Example 1: It is well known that many countries are aggressive in pressuring other countries to weaken regulations or preferential tax or subsidy treatments that restrict international firms’ business activities and global and regional multilateral agreements are the most direct ways by which extra-territorial factors shape the choice of policy instruments. But these exist only in very few sectors, and often have large areas of exclusion even when they are present. Trade and investment agreements such as the World Trade Organization (WTO) agreements and the North American Free Trade Agreement (NAFTA), for instance, often specify in great detail the measures that governments can or cannot adopt vis-à-vis domestic and international producers. But, powerful as these treaties are, they only prohibit the use of a small number of very specific instruments such as tariffs and quotas to assist domestic producers, and even then they often contain exceptions to those bans. The use of subsidies of various kinds specifically intended to assist domestic producers, for example, is restricted by countervailing duty clauses and other similar measures, but activities in the cultural and agricultural realms are usually excluded from these measures.
Example 2: More general political agreements, whether formal or informal, can also have a constraining direct effect on the choice of policies and policy tools. The European Union is an extreme case of the formal transfer of decisionmaking authority to a supra-national centre, for example, which often severely limits what national governments can do and the instruments they can employ to effect their decisions (Kassim and Le Galès 2010). However even here the restrictions on national governments’ abilities to employ regulatory and fiscal tools on their own are often less significant than often assumed (Halpern 2010). And, even when they are, national governments are often able to craft their own specific solutions to ongoing policy problems with little regard to EU policy through mechanisms such as ‘subsidiarity’ or the ‘Open Method of Coordination’ which allow local states to determine and design their own policy responses to EU-level initiatives (Meuleman 2010; Heidbreder 2010; Lierse 2010; Tholoniat 2010).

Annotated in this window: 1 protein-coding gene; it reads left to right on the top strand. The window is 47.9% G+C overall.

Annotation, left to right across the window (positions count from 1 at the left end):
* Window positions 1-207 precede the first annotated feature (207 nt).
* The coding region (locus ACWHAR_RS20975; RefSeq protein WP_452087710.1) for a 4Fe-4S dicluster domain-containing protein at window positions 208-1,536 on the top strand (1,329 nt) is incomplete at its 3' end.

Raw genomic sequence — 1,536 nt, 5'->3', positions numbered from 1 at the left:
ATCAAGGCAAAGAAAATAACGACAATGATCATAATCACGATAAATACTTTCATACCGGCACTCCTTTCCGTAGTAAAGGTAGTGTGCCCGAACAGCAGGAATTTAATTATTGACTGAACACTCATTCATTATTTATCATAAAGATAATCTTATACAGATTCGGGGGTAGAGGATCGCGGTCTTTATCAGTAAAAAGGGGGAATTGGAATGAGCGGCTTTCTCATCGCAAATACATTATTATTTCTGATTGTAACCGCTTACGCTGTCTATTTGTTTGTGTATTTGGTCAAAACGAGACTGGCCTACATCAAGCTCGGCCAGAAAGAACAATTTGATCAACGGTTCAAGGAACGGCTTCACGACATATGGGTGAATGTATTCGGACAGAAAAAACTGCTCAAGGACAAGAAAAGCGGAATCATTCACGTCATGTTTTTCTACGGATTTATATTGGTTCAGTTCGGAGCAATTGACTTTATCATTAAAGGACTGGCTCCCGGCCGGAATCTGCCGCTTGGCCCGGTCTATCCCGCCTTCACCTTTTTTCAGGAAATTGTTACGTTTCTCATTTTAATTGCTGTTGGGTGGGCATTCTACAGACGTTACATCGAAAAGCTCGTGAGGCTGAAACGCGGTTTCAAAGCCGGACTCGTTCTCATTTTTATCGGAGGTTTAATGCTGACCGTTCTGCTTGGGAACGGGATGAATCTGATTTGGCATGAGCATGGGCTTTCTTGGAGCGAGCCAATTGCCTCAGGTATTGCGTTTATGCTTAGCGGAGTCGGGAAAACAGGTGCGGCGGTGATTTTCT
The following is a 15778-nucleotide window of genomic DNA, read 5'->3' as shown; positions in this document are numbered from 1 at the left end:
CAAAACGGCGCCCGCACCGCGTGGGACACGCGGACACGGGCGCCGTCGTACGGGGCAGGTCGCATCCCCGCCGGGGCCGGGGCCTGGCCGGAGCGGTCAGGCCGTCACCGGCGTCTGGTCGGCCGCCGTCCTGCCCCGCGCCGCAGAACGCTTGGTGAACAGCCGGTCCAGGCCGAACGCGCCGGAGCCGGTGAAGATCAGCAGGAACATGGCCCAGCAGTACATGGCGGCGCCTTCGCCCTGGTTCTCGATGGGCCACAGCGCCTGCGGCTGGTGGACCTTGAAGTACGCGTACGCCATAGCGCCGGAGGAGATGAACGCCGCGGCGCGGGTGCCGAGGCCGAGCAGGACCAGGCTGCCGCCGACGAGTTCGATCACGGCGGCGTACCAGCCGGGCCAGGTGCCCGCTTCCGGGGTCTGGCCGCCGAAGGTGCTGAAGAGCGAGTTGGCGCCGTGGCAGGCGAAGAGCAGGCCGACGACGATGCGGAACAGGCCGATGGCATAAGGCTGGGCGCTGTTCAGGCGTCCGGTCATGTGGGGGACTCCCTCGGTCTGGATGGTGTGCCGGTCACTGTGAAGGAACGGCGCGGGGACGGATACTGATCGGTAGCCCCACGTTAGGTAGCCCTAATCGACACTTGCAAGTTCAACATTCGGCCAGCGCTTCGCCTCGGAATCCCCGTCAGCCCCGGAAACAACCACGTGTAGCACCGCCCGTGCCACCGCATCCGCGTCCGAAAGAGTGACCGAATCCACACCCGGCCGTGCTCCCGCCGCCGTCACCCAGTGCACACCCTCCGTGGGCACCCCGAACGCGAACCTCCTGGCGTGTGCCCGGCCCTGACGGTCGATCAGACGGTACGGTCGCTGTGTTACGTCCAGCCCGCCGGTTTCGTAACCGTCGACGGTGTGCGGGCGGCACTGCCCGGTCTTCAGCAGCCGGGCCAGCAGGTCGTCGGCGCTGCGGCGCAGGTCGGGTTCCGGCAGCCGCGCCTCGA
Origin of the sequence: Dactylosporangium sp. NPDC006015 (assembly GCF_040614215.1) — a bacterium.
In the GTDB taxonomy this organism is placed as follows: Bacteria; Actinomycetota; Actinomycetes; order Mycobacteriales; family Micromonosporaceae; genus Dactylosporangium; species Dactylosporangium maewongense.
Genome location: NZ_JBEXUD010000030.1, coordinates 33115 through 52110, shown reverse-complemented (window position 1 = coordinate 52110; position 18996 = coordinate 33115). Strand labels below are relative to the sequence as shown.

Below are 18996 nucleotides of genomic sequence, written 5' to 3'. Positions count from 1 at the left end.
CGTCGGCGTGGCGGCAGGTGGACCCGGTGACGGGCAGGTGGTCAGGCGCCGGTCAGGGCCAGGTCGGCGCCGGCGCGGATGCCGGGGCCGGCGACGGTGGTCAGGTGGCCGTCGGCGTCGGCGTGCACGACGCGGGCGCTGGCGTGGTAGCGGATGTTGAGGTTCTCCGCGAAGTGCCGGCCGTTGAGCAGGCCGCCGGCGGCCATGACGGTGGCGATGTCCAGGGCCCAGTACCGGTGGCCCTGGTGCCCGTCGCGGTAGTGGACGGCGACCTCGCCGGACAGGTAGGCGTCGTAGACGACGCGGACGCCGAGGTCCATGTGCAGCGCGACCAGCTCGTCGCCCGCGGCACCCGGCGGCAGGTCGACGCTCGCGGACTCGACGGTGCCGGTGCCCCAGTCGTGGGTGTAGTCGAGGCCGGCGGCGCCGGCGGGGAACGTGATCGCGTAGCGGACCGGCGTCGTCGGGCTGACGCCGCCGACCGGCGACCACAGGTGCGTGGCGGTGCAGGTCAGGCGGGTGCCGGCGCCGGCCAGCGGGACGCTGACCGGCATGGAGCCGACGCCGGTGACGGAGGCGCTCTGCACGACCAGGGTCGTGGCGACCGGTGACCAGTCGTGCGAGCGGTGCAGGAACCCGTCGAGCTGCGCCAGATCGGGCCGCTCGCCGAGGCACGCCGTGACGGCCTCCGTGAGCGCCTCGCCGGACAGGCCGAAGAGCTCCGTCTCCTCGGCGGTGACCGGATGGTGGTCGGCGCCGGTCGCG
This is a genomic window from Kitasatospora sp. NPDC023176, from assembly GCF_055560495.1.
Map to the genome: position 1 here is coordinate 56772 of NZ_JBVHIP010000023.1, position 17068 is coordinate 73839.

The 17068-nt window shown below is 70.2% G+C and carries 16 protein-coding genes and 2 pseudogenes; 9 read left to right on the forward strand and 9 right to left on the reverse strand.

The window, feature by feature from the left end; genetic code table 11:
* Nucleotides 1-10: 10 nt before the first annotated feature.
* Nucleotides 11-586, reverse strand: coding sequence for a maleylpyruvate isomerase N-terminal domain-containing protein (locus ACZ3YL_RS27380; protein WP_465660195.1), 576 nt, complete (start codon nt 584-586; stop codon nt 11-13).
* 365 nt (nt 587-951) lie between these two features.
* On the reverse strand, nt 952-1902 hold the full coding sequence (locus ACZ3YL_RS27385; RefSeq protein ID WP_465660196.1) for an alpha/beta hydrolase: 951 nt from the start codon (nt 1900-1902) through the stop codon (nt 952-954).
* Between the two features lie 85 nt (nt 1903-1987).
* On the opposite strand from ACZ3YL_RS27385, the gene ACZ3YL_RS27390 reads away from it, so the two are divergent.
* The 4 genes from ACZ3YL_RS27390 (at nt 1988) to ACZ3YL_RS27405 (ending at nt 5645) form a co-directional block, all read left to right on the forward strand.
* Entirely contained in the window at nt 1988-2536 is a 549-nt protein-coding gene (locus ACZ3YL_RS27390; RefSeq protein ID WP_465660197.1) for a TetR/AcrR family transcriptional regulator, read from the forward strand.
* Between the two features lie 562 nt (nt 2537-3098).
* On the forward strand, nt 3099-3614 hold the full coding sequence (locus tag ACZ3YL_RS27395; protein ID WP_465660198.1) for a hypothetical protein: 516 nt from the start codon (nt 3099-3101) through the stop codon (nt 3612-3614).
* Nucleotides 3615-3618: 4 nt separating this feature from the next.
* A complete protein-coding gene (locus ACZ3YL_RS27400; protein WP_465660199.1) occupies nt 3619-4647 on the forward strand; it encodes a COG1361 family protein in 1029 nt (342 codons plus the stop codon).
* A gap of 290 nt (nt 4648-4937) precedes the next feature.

Thus, while there is no doubt that the evolution of these kinds of international treaties and arrangements is an important development, in many sectors and areas of government activity they impose only very minimal or no constraints on the choice of policy tools utilized by governments; nowhere near those alleged by both proponents and opponents of globalization-led promarket reforms (see especially Palan and Abbott 1996; Clark 1998; Weiss 1999; Bernhagen 2003). There are few international agreements that specifically require governments to privatize or deregulate, for example, and the sectors which have experienced the deepest deregulation and privatization in recent decades – financial, telecommunications and air transportation services – predate the General Agreement on Trade in Services (GATS) negotiated under the WTO umbrella.
Hence, to date, the actual impact of globalization on domestic state policy designs is much less than often alleged, outside of several well-known sectors and events. The direct international constraints on policy designs typically cited by proponents of the globalization thesis have largely been confined to cross-border economic exchanges and do not cover much of what governments do and how they do it. Traditional command and control instruments of governance, such as regulation by government or independent regulatory commissions, state-owned enterprises and direct taxation and subsidization, are far from antithetical to globalization as is evident in their continued, and at times even increasing, use in policy designs in a variety of national and sectoral settings (Jayasuriya 2001, 2004; Vogel and Kagan 2002; Jordana and Levi-Faur 2004; Ramesh and Howlett 2006).